The gas gauge was well below half when they pulled into Bradford. Without a thought that they were still wearing the harem-girl costumes crossing her mind, Sandy pulled into the Spee-D-Mart, which usually had the lowest gas prices in town. She hopped out and started filling the tank, while Dayna checked the oil and did the windshield. Satisfied, and looking for a bottle of pop or something, they headed on into the station, to be met by a loud gasp from the pregnant woman behind the counter. "Dayna?" her classmate Emily wondered, eyes wide.

The response was automatic: "Dayna? Who’s that?"

"She’s Jeanie," Sandy laughed.

"She’s Jennie," Dayna smiled.

"We’re genies!" they said in unison.

"Vicky said you’re crazy, both of you," Emily laughed. "You’ve got to be Sandy, right?"

"Most of the time, but I’m Jennie with this outfit on," Sandy laughed.

"Those are pretty cool outfits," Emily shook her head. "Why are you wearing them?"

"Oh, we just came from a wedding reception gig," Dayna explained. "We often do our act in costume; we got in the habit of doing it playing renaissance faires. Sandy, this is Emily Holst, used to be Jones; she was our class president. So how are things going, Emily?"

"Oh, pretty good," she shrugged, then brightened a little. "Vicky said you two were doing some pretty off-the-wall stuff up there at Central, and you’d had some wild parties."

"We had a couple, mostly we worked our buns off. We tend to work hard a lot and play hard a little when we can."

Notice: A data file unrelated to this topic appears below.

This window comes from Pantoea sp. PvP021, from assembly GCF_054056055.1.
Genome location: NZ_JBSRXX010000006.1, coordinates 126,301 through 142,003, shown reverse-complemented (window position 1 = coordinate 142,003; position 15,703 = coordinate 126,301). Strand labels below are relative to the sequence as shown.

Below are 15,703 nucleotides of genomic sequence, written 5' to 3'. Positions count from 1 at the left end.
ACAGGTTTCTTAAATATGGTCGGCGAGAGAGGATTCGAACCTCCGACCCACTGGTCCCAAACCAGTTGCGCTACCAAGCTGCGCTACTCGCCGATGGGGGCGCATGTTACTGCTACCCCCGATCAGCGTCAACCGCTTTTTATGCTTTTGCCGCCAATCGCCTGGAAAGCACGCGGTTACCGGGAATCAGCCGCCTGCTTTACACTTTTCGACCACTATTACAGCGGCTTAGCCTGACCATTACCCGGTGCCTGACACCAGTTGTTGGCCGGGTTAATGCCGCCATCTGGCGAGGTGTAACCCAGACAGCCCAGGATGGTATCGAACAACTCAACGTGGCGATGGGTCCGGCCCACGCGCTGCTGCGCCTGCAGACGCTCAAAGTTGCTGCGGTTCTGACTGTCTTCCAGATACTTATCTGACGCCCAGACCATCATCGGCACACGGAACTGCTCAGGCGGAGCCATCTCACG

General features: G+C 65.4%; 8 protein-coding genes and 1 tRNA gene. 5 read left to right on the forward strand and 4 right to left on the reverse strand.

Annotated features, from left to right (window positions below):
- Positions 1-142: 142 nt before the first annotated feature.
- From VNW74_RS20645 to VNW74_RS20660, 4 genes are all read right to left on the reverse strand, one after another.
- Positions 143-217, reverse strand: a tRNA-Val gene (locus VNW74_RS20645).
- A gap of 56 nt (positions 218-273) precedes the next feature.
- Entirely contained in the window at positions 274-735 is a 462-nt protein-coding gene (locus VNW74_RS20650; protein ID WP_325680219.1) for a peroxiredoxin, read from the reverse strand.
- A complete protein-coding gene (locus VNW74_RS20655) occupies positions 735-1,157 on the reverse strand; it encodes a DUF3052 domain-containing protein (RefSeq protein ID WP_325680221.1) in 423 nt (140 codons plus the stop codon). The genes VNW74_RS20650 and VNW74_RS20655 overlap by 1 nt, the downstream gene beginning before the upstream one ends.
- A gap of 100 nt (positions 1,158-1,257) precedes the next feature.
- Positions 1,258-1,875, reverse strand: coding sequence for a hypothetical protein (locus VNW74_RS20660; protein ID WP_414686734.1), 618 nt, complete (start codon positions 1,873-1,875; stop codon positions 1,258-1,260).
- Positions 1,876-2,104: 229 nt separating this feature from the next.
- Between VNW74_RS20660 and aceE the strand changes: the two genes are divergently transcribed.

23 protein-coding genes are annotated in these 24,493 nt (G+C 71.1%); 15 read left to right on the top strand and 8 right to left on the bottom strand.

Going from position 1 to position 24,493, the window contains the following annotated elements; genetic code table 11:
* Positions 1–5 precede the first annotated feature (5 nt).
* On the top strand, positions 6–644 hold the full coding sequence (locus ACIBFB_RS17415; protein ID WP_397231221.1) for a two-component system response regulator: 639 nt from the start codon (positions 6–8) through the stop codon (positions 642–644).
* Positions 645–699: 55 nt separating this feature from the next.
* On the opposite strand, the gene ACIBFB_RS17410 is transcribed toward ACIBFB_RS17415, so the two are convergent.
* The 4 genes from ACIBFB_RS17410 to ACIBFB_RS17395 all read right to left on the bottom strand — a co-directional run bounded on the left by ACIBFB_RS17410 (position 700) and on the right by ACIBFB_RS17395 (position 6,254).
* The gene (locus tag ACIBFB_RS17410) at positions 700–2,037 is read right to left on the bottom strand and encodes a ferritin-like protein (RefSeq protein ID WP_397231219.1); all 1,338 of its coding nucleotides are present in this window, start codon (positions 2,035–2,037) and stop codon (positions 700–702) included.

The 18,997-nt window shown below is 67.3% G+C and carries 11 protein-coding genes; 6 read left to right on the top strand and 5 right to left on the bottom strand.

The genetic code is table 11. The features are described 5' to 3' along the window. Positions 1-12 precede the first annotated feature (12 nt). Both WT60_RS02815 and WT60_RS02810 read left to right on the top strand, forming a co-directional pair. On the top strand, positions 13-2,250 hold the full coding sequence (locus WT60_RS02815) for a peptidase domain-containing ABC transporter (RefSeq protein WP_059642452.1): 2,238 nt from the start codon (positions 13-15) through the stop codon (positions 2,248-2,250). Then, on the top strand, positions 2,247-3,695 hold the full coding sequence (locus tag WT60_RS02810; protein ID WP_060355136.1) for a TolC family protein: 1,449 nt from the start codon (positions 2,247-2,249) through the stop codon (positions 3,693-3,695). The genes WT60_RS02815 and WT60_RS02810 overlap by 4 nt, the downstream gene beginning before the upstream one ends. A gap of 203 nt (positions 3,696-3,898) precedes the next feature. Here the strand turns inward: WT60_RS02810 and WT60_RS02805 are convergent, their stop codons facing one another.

"I guess," Emily shook her head. "Sandy, is what Vicky said about your twenty-first birthday party true? That you spent the whole evening locked up in that wooden thing?"

"And getting drunk as a skunk," Sandy laughed. "That was just sort of the latest episode of an ongoing practical joke."

"It was pretty cool," Dayna grinned at the memory. "Vicky spent the whole evening with her jaw hanging open over the fact that either of us would pull a stunt like that, and she’d been around us enough to know we would. That wasn’t even the wildest thing we did that she was involved in."

"I would like to have seen that," Emily laughed. "She said something about you guys being wrapped up in duct tape."

"Both of us, at different times, and she helped with the wrapping both times," Sandy grinned.

"She sure got a charge out of it, too." Dayna added.

"She said she was glad that the two of you weren’t going to be around for her twenty-first birthday," Emily said, as her jaw dropped and her eyes grew wide. "That’s Tuesday . . . " She looked up to see Dayna get a big grin on her face. "Same idea, right?" she laughed.

"It would be fun to see some of the old gang again," Dayna beamed. "I didn’t see much of anyone last summer and won’t be around much this coming summer."

"I could bring Kevin, so Sandy wouldn’t be the only outsider," Emily said thoughtfully. "Everyone else I could ask is still single."

"I’ve got an idea that would put just a little bit different twist on it and really surprise her."